67. Summary: Korea Research

I interviewed 9 Korean "Comfort Women" at Nanumeh-Jip ("The House of Sharing"), and at Shim Toh ("A resting place"). A majority of all "Comfort Women" were Korean, and most did not survive the war and harsh treatment. Of those who did survive, most kept the events a secret because it would be considered shameful and reflect badly on their families. Despite this, over 250 Korean "Comfort Women" came out in the 1990's. Now aged in their 80's and 90's, most of them are in poor health and only 99 surviving women remain.

In order to understand this complicated issue better, I had meetings with many activists, sociologists, historians, and scholars. Among those I interviewed were Professor Jung Oak Yun, and Professor Hyo Chae Lee who are founding and central figures working to bring the "Comfort Women" issue to international attention, and Won Soon Park, Social Designer and Executive Director of The Hope Institute, working for institutional change and social justice in Korea.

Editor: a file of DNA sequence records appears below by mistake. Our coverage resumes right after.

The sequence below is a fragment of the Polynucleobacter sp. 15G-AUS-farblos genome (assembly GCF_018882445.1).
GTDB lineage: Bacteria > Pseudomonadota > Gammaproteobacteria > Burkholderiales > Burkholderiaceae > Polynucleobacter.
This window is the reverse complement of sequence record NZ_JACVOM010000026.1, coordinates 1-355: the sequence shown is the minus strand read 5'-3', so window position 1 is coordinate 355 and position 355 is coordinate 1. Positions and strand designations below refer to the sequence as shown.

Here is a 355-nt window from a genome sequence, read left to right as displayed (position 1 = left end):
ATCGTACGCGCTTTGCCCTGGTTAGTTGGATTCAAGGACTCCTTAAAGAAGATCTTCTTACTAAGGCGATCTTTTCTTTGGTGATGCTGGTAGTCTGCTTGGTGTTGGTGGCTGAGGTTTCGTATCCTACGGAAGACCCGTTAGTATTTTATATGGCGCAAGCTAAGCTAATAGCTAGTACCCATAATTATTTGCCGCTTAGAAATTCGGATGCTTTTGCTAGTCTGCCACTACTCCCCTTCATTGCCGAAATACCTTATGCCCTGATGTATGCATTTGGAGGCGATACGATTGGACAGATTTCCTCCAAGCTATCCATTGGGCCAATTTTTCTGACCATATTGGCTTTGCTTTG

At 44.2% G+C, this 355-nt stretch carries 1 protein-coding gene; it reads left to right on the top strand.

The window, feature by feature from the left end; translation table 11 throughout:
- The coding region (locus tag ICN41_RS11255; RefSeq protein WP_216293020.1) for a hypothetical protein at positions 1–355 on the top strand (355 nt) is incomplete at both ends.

I attended a Symposium for the 10th Anniversary of the Comfort Women Museum at Nanumeh-Jip. Historians and activists from Korea, Japan, and U.S.A. gathered to discuss strategies on the "Comfort Women" issue now that United States House of Representatives House Resolution 121 has been passed.

I also visited "The Museum of Japanese Imperial Army's Sexual Slavery" and "The Center for Peace and Human Rights," "The Korean Council for the Women Drafted for Sexual Slavery by Japan," and "War & Women's Rights Museum."

To know more about the Korean art scene I met with Yu Yeon Kim  curator, Yoon-kyung Kwon curator at Seoul Auction, Min Seok Seo curator at Seoul Arts Center, and Bowon Chung Public Art sculptor.

Korea - from Google Maps

Every Wednesday people, including Korean "comfort women," have gathered since 1992 to protest for justice for these women.

Interviewing Korean "Comfort Women"

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